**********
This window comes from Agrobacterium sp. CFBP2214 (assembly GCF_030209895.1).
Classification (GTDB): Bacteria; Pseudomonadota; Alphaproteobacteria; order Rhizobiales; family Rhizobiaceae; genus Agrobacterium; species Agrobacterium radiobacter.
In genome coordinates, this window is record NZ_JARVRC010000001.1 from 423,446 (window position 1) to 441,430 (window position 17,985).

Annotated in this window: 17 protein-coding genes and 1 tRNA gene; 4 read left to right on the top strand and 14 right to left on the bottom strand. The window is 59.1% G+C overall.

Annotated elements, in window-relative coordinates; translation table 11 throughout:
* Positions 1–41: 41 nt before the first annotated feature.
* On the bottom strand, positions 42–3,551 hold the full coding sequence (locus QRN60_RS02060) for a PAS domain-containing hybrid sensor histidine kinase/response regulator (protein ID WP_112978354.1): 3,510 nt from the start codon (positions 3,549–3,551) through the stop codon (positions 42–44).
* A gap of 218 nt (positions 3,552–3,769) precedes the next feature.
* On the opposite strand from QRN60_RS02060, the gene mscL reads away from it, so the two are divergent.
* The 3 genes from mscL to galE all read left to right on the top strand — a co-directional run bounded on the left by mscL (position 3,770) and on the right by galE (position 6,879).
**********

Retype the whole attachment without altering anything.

This window comes from Agrobacterium sp. CFBP2214 (assembly GCF_030209895.1).
Classification (GTDB): Bacteria; Pseudomonadota; Alphaproteobacteria; order Rhizobiales; family Rhizobiaceae; genus Agrobacterium; species Agrobacterium radiobacter.
In genome coordinates, this window is record NZ_JARVRC010000001.1 from 423,446 (window position 1) to 441,430 (window position 17,985).

Annotated in this window: 17 protein-coding genes and 1 tRNA gene; 4 read left to right on the top strand and 14 right to left on the bottom strand. The window is 59.1% G+C overall.

Annotated elements, in window-relative coordinates; translation table 11 throughout:
* Positions 1–41: 41 nt before the first annotated feature.
* On the bottom strand, positions 42–3,551 hold the full coding sequence (locus QRN60_RS02060) for a PAS domain-containing hybrid sensor histidine kinase/response regulator (protein ID WP_112978354.1): 3,510 nt from the start codon (positions 3,549–3,551) through the stop codon (positions 42–44).
* A gap of 218 nt (positions 3,552–3,769) precedes the next feature.
* On the opposite strand from QRN60_RS02060, the gene mscL reads away from it, so the two are divergent.
* The 3 genes from mscL to galE all read left to right on the top strand — a co-directional run bounded on the left by mscL (position 3,770) and on the right by galE (position 6,879).